He and Slate have recently been working through the Foreign Agricultural Service of the USDA (USDA/FAS) in cooperation with several African organizations such as the Common Market for Eastern and Southern Africa (COMESA) and the African Agricultural Technology Foundation (AATF) to develop aflatoxin sampling protocols for corn and peanuts traded among Sub-Saharan countries of East Africa.
The protocols were developed by Whitaker and Slate and introduced at a workshop organized by COMESA in Kampala, Uganda in December 2015. Countries then began to test the protocols on their own, comparing their accuracy and setting the stage for a common sampling procedure that could improve trade among countries in East Africa and increase consumer safety.
“It’s one thing to put down on paper a protocol, but you have to ask yourself, ‘Does it work in practice in a certain area and with the infrastructure there?’” Whitaker said.
Some aspects of sampling don’t change, such as the fact that the sample should be taken in random increments from throughout the lot. But the size of the sample might change based on how much risk of misclassification is acceptable in a given place relative to the cost of the test and the value of the commodity.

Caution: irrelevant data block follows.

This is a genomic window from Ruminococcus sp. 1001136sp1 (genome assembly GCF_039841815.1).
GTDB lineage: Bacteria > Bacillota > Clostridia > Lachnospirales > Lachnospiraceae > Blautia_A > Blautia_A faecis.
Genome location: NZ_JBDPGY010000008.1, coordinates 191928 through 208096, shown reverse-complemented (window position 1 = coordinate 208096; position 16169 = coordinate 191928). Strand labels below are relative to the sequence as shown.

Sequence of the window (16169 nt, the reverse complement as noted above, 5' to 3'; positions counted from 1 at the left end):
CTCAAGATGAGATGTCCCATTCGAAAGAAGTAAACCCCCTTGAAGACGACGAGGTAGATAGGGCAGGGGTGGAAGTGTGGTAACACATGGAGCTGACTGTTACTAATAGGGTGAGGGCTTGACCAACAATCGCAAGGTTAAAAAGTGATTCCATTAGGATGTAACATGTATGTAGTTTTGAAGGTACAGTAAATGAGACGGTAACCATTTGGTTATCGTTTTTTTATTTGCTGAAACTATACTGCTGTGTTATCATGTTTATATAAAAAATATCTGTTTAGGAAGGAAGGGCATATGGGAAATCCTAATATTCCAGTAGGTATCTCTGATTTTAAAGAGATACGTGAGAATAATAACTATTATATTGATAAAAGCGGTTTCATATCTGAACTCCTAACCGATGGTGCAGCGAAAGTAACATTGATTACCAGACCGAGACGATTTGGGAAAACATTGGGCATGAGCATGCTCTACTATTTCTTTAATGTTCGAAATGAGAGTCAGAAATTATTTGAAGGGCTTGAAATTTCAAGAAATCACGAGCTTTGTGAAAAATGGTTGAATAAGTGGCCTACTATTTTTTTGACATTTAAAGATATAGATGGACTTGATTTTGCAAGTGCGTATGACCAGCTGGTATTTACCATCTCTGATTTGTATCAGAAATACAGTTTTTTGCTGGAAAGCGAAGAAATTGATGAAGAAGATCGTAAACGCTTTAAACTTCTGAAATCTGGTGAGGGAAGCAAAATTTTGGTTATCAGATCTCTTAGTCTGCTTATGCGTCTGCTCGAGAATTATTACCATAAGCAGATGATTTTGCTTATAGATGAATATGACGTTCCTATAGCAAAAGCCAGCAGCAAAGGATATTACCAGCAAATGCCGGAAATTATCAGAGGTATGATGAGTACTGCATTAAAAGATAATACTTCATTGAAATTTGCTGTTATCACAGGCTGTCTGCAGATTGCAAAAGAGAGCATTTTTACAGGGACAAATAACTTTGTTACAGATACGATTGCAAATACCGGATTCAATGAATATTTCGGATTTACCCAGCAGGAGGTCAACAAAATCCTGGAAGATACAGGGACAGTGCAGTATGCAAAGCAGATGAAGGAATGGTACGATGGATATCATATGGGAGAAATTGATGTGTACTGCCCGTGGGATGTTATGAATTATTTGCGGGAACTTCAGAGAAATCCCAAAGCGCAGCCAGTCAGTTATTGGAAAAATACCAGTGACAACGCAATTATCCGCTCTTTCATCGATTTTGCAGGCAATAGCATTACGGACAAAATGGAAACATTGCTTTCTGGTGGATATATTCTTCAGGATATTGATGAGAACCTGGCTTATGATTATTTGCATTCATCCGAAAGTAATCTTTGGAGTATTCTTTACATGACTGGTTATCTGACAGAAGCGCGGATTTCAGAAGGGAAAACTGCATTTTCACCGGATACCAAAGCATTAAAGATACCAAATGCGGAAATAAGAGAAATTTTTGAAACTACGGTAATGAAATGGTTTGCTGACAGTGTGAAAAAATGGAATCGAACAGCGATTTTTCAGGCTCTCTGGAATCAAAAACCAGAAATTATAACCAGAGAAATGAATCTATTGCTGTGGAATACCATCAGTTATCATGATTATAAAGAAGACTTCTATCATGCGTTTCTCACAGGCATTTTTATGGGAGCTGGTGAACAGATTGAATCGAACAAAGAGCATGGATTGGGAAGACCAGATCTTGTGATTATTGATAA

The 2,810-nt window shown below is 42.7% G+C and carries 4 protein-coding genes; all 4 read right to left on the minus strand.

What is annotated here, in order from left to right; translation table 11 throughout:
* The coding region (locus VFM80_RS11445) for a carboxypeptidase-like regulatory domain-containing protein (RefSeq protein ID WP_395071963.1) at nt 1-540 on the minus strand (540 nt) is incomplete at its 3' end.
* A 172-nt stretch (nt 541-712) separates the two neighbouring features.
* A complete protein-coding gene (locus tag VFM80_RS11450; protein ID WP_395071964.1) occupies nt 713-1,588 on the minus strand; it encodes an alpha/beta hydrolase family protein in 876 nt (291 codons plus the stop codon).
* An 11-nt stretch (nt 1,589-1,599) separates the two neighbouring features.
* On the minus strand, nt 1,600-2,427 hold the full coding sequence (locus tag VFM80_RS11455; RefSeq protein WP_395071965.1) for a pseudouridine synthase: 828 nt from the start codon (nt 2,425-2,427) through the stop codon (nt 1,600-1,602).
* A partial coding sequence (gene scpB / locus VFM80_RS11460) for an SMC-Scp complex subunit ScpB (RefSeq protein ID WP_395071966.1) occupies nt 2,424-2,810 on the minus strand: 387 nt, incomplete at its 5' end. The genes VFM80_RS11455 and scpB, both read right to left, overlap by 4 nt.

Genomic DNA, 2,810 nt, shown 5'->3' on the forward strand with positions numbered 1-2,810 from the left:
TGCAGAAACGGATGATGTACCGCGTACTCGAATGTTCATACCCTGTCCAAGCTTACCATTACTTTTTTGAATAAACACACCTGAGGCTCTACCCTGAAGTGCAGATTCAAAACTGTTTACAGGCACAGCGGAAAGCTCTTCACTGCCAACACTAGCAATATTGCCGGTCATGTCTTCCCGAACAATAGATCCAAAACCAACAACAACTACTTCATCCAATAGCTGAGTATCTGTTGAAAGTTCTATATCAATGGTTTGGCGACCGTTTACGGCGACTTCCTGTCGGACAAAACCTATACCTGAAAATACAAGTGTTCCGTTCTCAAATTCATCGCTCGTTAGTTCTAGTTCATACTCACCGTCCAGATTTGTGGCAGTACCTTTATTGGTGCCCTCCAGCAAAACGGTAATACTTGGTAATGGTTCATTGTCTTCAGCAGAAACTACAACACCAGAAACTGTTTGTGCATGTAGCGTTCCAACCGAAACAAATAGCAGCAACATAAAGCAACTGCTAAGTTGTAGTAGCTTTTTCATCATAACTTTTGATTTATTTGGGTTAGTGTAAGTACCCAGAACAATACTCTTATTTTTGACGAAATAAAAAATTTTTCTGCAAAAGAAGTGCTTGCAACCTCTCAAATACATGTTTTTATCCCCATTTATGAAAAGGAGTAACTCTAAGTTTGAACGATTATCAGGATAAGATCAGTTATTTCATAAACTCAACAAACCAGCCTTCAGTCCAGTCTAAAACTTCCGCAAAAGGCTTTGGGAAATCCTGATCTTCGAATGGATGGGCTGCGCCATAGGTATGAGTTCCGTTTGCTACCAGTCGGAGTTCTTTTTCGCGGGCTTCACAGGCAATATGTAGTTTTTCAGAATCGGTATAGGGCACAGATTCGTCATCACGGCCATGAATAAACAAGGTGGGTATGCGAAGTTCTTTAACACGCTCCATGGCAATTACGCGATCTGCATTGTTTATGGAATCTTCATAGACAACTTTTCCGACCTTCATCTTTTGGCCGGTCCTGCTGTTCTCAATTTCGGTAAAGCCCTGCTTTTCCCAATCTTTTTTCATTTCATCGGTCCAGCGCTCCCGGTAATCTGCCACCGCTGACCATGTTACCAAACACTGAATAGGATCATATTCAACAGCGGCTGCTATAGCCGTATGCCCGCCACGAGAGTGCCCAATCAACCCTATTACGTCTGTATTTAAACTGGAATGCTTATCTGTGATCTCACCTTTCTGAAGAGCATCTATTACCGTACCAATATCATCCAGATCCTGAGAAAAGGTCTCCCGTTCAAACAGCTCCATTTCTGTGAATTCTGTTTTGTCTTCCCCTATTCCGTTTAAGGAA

COMESA implemented Whitaker’s suggested sampling protocol in four locations. The response was favorable, though processors indicated that problems arose because they didn’t have the proper equipment to take and prepare samples.
Similar protocols are expected to be implemented in West Africa later this year. The Economic Community of West African States (ECOWAS) is interested in transferring the protocol to their countries and will be meeting in June in Dakar to discuss the details.
“COMESA wanted a homogenous sampling protocol for all of Sub-Saharan East Africa. They were hopeful that the protocols would lead to increased trade among those countries and, maybe, one day, with Europe,” Whitaker said. Since the European Union implemented strict aflatoxin limits in the 1990s, southern Africa has lost all peanut trade with that once-profitable market. Finding a way to regain that lost trade has become a brass ring in Sub-Saharan Africa.
“Africa needs the protein. The last thing they need is a sampling protocol that’s going to remove lots from the market system, to take food away,” said Whitaker.
USDA/FAS, NCSU and African organizations will continue to work to find the ideal sample size and protocols that will take the least amount of food from the market place, while still removing contaminated lots to improve food safety for consumers.